Despite the illegality of her job and alienation from other people, Heloise is much like other mothers and professional women in Turner's Grove. Her son is the center of her life. She tries to maintain a civil relationship with his father by visiting him regularly in prison. Al Capone was imprisoned for tax issues and Heloise knows her surest way to attract the law's attention is to run afoul of the IRS. An accountant keeps her financial records and a lawyer is on her payroll. A small travel agency and car service used in her business are actually run as legitimate companies. She tries to cut down on risk of exposure in many ways. Hiring employees is done carefully and screening of clients merits a private investigator. A very elaborate shredding system in her home office is ready to devour her paperwork at the panicked press of a button. Heloise takes good care of her employees. They have a GPS chip in a bracelet they never remove and their location is monitored by Heloise's assistant until the job has ended.

Now, Heloise's life is threatening not just to come apart at the seams but to end completely. The credentials of an expert ballistics witness in Val's trial have been exposed as bogus. It's possible Val, who is big on revenge, may be retried or pardoned. A "suburban madam" has been arrested and turns up dead. A friendly cop who Heloise once relied on for help is retiring and warns her that his successor is looking for publicity. One of Helen's employees is a potential catastrophe. Heloise, a gifted entrepreneur, would love to run a legitimate business, be completely honest with her son and have close relationships with friends and a man. These desires feel as unattainable as life on a luxurious island. How often does a woman get a chance to reinvent herself?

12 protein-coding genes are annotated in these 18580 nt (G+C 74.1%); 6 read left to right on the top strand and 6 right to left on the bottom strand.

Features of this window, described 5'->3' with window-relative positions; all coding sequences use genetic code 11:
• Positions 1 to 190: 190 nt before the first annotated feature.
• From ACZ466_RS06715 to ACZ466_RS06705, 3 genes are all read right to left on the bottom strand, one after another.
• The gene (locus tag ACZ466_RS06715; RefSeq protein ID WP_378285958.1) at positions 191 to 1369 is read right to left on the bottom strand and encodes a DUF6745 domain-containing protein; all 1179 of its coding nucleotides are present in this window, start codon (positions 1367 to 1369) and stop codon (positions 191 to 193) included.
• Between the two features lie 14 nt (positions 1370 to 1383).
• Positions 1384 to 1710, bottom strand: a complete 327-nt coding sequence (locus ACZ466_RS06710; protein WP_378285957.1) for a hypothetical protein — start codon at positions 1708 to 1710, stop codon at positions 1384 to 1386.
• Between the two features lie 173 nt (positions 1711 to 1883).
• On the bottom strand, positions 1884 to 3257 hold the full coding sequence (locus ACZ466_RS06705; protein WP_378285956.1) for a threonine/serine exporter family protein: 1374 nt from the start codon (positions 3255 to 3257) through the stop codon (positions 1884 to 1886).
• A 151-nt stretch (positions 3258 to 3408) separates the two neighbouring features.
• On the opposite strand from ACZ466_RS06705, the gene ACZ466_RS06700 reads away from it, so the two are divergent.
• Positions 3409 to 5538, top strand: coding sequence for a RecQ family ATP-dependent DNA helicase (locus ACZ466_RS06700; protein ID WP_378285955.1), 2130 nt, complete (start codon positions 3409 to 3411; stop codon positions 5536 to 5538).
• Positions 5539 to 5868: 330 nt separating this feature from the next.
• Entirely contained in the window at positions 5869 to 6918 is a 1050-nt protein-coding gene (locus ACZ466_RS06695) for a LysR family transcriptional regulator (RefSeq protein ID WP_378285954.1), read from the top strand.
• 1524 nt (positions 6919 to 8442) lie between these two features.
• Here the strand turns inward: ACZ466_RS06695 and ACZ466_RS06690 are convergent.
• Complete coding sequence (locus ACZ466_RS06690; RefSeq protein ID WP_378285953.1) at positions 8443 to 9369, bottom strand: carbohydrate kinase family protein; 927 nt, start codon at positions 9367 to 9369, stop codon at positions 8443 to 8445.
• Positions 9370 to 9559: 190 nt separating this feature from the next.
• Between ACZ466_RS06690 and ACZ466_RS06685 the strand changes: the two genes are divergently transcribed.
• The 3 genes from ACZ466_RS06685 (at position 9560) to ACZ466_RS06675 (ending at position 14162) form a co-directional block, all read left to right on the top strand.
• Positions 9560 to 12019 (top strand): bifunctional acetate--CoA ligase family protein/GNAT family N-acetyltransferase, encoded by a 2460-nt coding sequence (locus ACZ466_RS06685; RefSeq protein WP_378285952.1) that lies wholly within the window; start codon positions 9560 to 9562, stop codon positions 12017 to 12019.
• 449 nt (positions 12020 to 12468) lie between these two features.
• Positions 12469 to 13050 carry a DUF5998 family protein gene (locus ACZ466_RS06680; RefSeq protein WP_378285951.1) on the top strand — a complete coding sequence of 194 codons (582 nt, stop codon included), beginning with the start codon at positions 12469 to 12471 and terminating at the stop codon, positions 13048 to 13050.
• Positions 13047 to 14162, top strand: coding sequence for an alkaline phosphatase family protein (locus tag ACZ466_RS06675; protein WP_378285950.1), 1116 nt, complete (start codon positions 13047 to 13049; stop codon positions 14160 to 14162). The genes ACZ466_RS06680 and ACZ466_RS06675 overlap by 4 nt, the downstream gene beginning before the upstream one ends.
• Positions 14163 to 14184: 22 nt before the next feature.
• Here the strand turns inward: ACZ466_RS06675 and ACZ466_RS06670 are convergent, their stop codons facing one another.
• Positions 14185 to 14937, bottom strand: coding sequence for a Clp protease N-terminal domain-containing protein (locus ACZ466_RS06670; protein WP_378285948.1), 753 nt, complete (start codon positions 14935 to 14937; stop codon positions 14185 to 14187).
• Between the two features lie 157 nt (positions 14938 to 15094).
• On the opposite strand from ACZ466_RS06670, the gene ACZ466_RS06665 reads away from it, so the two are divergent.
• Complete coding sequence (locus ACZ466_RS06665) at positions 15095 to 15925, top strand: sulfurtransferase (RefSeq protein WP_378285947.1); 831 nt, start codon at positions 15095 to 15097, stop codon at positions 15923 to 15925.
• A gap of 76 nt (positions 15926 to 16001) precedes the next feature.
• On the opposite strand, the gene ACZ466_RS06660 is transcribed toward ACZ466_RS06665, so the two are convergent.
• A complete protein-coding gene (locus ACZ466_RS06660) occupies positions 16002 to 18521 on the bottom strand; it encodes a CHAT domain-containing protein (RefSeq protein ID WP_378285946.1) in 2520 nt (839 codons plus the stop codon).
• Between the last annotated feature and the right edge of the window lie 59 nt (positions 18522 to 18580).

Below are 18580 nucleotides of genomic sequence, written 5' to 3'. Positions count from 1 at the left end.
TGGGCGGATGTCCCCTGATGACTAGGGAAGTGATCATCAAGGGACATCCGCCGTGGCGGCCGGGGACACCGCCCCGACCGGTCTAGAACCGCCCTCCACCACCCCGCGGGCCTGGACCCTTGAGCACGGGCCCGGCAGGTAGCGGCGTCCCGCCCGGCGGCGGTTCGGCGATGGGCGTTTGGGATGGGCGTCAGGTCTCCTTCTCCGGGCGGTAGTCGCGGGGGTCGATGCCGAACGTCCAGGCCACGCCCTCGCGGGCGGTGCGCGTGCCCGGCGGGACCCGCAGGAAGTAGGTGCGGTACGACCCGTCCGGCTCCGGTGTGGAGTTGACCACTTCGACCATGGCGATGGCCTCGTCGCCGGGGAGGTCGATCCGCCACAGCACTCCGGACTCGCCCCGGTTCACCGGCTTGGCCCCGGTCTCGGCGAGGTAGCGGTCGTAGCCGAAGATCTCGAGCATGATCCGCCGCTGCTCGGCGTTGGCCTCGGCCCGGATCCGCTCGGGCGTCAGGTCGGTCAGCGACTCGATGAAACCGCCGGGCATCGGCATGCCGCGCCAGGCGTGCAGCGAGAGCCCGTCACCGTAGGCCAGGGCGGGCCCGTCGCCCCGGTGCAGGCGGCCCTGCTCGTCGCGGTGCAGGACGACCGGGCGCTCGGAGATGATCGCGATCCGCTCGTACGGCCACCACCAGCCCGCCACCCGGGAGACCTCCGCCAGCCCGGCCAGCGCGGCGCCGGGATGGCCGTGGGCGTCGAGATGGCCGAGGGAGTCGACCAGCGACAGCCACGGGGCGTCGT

Laura Lippman photo by Jan Cobb
Lippman writes stand-alone books as well as a multi-award-winning mystery series about Tess Monaghan, a former journalist turned private eye in Baltimore, Maryland. These books are as much about Baltimore as they are about Tess's investigations. And When She Was Good isn't about its setting.

It's also much less a story about prostitution than about a woman who can't tell the truth to others or recognize it herself. Heloise reminds me of Kate Moore in Chris Pavone's The Expats. Both are highly competent women who have created a facade of lies about themselves and then face events that threaten to blow up their lives in their faces. Literally. Each woman only thinks she knows that not everything is under her control. If she realized just how little control, she wouldn't stop screaming until she reached Ain't Nowhere Else to Run, USA.

The case for legal prostitution, how bad parents mess up their kids' lives, the complexity of blended families, abusive men, stay-at-home moms, mother-daughter relationships, teenage girls' problems with self-image, drug addiction––these are some of the issues addressed by Lippman in this book, Heloise's first novel-length appearance. Heloise first appeared in a short story and a new ebook, Hints of Heloise, contains two previously published short stories and a new one, "Form 95." Lippman gives Heloise's history from childhood to the present in chapters alternating with the present in And When She Was Good. Her writing is clear and to the point. Heloise's story is an interesting one, very well told. A great read by the fire.

No comments:

Post a Comment